Sorrow and complaint, demand a voice quite different; flexible, slow, interrupted, and modulated in a mournful tone: as in that pathetical soliloquy of cardinal Wolsey on his fall.


• Farewell!-a long farewell to all my greatness!
This is the state of man!to day he puts forth
The tender leaves of hope; to-morrow blossoms,
And bears his blushing honours thick upon him;
The third day comes a frost, a killing frost,
And when he thinks, good easy man, full surely
His greatness is a ripening, nips his root,
And then he falls as I do.'

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We have likewise a fine example of this in the

whole of Andromache in The Distrest Mother, par

ticularly in these lines,

I'll go, and in the anguish of my heart
Weep o'er my child-

If he muft die, my life

Is wrapt in his, I shall not long survive,
"Tis for his sake that I have suffer'd life,
Groan'd in captivity, and out-liv'd Hector.
Yes, my Astyanax, we'll go together!
Together to the realms of night we'll go;
There to thy ravish'd eyes thy sire I'll show,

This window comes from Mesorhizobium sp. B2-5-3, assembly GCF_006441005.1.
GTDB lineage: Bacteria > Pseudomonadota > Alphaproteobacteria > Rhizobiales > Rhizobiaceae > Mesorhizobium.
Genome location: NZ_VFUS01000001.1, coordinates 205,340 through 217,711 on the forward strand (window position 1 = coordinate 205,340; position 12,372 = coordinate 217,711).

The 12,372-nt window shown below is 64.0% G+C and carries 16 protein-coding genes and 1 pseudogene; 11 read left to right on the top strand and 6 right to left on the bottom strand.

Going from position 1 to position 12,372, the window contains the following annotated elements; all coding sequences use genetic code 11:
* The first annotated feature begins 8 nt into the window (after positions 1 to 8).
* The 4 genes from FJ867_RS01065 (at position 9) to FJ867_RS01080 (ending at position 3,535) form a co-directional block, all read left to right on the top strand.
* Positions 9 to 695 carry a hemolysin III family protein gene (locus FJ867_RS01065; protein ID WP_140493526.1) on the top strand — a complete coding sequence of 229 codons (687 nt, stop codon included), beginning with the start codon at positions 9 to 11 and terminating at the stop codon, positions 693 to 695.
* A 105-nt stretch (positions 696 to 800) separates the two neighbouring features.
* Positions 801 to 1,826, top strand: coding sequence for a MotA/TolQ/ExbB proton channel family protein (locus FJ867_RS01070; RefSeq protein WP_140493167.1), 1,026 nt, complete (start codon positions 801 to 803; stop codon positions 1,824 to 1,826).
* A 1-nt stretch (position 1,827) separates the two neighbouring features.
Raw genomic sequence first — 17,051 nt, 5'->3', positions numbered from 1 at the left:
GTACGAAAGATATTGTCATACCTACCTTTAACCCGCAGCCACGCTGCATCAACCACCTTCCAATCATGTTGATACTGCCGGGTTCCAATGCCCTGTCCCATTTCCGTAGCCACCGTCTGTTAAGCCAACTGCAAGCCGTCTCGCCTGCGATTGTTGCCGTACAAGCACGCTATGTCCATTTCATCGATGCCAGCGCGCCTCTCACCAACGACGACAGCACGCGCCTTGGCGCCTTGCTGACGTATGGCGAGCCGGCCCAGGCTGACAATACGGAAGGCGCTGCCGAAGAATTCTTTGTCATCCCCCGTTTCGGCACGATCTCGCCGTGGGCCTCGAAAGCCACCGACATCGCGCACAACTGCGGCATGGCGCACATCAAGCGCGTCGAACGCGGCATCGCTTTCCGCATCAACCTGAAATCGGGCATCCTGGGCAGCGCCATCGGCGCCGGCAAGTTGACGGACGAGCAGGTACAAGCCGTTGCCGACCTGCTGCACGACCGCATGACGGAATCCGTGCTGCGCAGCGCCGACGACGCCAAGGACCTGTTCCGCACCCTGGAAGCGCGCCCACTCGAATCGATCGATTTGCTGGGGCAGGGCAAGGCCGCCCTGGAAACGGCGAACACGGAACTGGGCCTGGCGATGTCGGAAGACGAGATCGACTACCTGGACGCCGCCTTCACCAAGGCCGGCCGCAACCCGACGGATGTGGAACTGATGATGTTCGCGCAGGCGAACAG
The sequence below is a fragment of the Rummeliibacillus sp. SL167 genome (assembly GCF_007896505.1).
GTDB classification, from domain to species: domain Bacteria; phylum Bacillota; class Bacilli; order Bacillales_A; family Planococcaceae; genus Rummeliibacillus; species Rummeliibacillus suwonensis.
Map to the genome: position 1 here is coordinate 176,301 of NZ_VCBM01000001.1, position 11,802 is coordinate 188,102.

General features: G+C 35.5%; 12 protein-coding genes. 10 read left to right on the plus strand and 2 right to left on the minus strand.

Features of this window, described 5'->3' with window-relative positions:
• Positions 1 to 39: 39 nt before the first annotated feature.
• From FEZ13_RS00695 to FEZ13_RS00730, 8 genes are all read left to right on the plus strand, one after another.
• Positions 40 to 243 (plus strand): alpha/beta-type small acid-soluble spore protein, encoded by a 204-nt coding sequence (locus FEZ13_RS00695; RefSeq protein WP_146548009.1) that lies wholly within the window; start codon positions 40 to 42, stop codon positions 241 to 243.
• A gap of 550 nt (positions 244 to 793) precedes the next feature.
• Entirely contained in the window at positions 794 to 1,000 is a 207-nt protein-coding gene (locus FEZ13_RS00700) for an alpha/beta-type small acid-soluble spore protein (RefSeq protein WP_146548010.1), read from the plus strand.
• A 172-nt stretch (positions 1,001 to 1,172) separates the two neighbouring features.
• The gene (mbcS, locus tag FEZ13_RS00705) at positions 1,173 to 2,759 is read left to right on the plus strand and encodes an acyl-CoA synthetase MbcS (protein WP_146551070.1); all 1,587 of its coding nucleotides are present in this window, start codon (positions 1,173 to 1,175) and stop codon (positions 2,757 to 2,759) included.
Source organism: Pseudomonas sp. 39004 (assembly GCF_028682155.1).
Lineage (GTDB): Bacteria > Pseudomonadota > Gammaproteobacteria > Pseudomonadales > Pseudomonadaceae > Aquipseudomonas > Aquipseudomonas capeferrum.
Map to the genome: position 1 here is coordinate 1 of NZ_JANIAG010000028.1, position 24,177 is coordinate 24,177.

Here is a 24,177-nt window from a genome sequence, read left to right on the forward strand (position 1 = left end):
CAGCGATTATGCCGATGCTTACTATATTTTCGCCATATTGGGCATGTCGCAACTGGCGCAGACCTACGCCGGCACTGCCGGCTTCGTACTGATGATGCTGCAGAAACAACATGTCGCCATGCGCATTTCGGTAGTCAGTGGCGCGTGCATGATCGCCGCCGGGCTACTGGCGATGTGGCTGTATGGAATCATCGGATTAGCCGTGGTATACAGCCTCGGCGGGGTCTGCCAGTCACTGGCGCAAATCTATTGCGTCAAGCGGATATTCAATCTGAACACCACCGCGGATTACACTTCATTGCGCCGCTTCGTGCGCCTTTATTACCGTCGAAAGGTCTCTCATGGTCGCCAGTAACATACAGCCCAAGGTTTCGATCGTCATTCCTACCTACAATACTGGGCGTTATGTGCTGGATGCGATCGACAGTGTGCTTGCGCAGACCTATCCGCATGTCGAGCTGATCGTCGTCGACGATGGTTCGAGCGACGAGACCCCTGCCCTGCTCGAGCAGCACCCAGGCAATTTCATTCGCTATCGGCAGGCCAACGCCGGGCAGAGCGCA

And point him out among the shades below.'

Fear expresses itself in a low, hesitating, and abject sound. If the reader considers the following speech of lady Macbeth, while her husband is about the murder of Duncan and his grooms, he will imagine her even affrighted with the sound of her own voice while she is speaking it.

Alas! I am afraid they have awak’d,

And 'tis not done; th' attempt, and not the deed,
Confounds us-Hark! I laid the daggers ready,
He could not miss them. Had he not resembled
My father as he slept, I had done it.'

Courage assumes a louder tone, as in that speech of Don Sebastian.

Here satiate all your fury;

Let fortune empty her whole quiver on me;
I have a soul that like an ample shield

Can take in all, and verge enough for more.'

Pleasure dissolves into a luxurious, mild, teuder, and joyous modulation; as in the following lines in Caius Marius.

Lavinia! O there's music in the name,
That, softening me to infant tenderness,

Makes my heart spring like the first leaps of life.'